NBA hopes Monty McCutchen can help smooth things between players, referees

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Tension seem higher than they have been in decades between NBA players and referees — LeBron James got ejected for the first time ever this season. Shaun Livingston was suspended a game and referee Courtney Kirkland a week after their encounter.

Referees feel players are being too verbally aggressive toward them.

Players feel disrespected by referees.

The two sides are going to sit down soon and talk about it.

The NBA hopes Monty McCutchen can help smooth things over. The league just hired vice president of referee training and development (reporting directly to senior vice president of referee operations Michelle D. Johnson, a retired Air Force general the league hired at the start of the season). McCutchen spoke to Jeff Zillgitt of the USA Today about his role and new gig.

“I grew up in a teacher’s household, and my first job out of college was as a teacher,” McCutchen told USA TODAY Sports. “I found a pathway to refereeing and I love the craft of refereeing, but there’s a core value of teaching that I enjoy. … Being able to interact with people on that level was deeply appealing and led me to the decision to take this opportunity.”

It is unusual to ask one of the NBA’s best refs to come off the floor for a VP role. But with one-time execs Bob Delaney, a former referee, and Mike Bantom, a former player, moved out of executive roles within the officiating office, the league needed a person respected among officials to have a prominent role.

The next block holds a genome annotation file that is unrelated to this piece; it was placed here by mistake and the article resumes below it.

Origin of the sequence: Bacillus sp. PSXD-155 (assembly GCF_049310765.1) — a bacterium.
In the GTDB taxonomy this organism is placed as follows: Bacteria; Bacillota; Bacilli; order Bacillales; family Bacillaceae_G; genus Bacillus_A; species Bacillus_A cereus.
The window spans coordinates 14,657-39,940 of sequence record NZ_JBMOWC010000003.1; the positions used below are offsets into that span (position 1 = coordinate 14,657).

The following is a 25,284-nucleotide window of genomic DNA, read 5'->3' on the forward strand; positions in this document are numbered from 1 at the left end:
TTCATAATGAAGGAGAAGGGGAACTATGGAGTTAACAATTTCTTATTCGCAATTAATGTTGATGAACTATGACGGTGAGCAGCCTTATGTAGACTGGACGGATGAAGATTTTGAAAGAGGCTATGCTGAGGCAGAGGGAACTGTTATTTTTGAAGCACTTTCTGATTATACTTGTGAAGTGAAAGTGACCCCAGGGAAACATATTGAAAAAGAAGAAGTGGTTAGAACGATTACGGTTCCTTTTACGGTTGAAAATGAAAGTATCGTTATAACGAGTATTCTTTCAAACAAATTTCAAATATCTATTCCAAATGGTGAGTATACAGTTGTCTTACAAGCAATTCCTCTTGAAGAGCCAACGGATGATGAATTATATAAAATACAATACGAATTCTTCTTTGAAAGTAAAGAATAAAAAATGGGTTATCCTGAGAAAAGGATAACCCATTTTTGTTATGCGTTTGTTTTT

With relations between the league office and refs and players and refs tense, McCutchen’s hire was due in part to help smooth those issues, a person familiar with the move told USA TODAY Sports. The person requested anonymity because he was not authorized to speak publicly about the situation.

What the NBA liked, and wants McCutchen to pass along, is his communication skills.

McCutchen and Toronto Raptors guard Kyle Lowry recalled a situation in a game last season when McCutchen called Lowry for a blocking foul instead of whistling the offensive player for a charge. Lowry asked why and McCutchen said Lowry didn’t get there quick enough. Lowry was furious that a ref implied he wasn’t quick enough. McCutchen immediately recognized he didn’t choose the right words, and at the next stop in play, McCutchen apologized and acknowledged he should’ve told Lowry he didn’t get there in time. Lowry appreciated McCutchen’s follow-up.

“I said, ‘We’ve got to pursue this guy,” (NBA President League Operations Byron) Spruell said. “He loves to teach and mentor. He was doing that on crew-by-crew basis. Now, he gets to that across the community of officials – not just NBA but the NBA, WNBA and G-League.”

Improvement is not going to happen overnight, but the sides are talking. That’s how things should get done — talking and compromising. A little diplomacy. It’s how adults solve problems.